Framing the evaluation involves determining its scope and writing the key evaluation questions. In an objectives-based evaluation, the focus will generally be on whether the program has met the expected outcomes at a minimum.
Key Evaluation Questions
Key Evaluation Questions (KEQ) are the overall theme or topic area that the evaluation will focus on, such as effectiveness or efficiency etc. Usually there are about 5 to 7 Key Evaluation Questions. Most issues generally come under 5 to 7 themes, if there are any more than this the evaluation can be too large in scope to be practical.
The evaluation questions are broken into the key evaluation questions and then sub questions to define that question further. Sub questions specify particular areas of interest and provide guidance as to what questions should be considered to answer the Key Evaluation Question. When you formulate a question you can ask, “will this question answer another broader question? Or do the other questions contribute to answering it?”
It’s important to remember that these are not the questions you would ask someone in an interview. The interview questions are targeted to gather information that will be aggregated and analysed to answer these overarching questions.
The process of creating KEQs involves looking at:
»» what you absolutely need to know for stakeholders or reporting requirements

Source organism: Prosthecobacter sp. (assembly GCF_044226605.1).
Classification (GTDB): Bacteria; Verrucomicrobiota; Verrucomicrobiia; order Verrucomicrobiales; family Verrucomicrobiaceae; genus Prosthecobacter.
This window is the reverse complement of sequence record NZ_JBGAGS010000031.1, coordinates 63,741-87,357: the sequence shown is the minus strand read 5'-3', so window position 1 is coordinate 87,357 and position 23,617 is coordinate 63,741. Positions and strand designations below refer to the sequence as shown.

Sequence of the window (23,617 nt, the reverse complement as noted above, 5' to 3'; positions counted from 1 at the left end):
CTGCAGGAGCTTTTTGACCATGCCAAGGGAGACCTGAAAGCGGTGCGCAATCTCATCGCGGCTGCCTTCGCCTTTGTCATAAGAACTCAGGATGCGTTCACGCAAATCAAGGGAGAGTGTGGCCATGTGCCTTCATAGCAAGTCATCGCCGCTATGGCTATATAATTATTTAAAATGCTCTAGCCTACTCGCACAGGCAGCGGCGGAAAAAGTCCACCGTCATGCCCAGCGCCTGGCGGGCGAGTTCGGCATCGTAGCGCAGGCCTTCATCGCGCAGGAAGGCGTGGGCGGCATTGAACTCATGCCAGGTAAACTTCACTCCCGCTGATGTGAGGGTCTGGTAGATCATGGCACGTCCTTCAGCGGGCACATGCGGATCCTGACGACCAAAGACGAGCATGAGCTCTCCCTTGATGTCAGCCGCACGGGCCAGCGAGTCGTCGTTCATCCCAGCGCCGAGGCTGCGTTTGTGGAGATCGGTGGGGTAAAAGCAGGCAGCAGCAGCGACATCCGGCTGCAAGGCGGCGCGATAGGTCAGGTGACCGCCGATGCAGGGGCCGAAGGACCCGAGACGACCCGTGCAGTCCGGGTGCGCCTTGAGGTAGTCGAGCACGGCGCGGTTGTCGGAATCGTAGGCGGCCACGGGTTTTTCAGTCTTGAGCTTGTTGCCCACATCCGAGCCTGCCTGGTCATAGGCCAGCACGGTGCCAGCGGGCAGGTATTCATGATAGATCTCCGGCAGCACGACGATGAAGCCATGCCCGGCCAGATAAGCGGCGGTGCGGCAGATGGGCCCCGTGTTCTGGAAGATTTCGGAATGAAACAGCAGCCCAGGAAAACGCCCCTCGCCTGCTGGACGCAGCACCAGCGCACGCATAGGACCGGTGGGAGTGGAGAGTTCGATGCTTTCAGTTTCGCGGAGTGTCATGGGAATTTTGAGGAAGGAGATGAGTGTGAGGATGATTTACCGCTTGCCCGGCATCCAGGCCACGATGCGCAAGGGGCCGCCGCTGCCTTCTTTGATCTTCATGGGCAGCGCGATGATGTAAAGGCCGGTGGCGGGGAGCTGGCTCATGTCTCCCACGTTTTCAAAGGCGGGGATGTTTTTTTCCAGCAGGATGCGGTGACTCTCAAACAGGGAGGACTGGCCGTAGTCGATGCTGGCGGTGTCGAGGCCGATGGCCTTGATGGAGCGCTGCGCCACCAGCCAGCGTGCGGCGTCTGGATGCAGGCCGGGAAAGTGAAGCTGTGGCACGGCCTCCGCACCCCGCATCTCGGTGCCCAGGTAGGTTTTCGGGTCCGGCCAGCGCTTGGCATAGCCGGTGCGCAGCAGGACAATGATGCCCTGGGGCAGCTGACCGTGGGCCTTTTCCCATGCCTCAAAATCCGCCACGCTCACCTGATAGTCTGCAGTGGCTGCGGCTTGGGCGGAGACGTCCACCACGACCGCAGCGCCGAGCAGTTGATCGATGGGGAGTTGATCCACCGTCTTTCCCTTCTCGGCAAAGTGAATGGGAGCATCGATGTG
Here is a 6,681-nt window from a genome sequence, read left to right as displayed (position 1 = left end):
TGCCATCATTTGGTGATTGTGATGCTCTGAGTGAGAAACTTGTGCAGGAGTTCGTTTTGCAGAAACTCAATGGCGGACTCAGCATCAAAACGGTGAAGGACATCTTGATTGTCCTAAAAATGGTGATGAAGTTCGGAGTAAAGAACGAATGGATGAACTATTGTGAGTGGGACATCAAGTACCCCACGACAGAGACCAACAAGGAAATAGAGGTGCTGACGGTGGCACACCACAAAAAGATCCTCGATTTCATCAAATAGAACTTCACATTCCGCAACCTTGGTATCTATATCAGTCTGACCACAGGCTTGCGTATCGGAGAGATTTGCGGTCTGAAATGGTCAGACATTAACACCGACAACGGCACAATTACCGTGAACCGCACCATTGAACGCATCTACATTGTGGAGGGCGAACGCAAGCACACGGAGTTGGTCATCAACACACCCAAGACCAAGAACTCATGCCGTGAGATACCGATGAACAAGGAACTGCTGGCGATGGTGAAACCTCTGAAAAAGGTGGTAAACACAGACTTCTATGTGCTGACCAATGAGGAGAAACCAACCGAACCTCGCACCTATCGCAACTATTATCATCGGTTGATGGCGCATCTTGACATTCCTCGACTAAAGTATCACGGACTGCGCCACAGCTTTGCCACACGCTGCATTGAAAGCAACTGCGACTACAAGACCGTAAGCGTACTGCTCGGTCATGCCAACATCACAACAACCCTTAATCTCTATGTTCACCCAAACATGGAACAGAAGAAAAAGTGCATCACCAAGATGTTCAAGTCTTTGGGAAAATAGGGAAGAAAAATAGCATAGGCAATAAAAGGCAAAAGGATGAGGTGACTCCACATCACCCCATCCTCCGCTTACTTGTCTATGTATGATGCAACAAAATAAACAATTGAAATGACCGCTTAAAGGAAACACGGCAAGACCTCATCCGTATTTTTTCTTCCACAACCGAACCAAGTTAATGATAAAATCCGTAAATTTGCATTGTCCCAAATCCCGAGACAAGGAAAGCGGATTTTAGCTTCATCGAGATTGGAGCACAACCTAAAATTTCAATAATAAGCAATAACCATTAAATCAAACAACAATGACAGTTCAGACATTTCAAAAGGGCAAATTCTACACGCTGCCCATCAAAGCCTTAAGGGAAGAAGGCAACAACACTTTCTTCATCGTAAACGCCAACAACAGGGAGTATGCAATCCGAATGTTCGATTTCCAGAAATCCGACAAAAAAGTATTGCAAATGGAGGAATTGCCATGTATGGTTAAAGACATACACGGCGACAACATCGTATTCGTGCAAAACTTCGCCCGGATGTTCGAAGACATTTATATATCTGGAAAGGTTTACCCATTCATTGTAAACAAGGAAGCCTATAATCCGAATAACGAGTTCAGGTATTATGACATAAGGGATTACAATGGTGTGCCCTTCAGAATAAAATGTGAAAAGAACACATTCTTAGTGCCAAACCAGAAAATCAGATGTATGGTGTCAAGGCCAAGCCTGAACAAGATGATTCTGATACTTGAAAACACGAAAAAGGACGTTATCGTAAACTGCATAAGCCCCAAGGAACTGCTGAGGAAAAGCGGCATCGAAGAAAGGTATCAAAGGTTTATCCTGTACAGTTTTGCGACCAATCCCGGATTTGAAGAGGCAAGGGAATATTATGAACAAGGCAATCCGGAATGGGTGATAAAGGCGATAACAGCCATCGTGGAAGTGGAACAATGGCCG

»» what you want to know
»» and then finally what you’d like to know if there was the time and budget that would allow it.
Conducting a stakeholder analysis and involving them in the design of the evaluation can ensure the evaluation has a useful process and product. A stakeholder analysis can look at who needs to be engaged or informed throughout the evaluation, what expectations will they have and how will they benefit.
For refining the Key Evaluation Questions it is helpful to use the program logic or key theme areas.
Program Logics and Key Evaluation Questions
A logic model identifies what the project is trying to achieve, and at what level these achievements or outcomes might be expected. After you have developed your logic model, you can use this to set the key evaluation questions and indicators of their achievement (if used). This may also involve identifying the assumptions behind the logic that should be tested or identifying what components of the program need to be evaluated. Evaluation questions can be targeted at any level of the program logic. A number of examples are provided in the table below.
General theme areas of Key Evaluation Questions
The following five themes encompass most evaluation questions.
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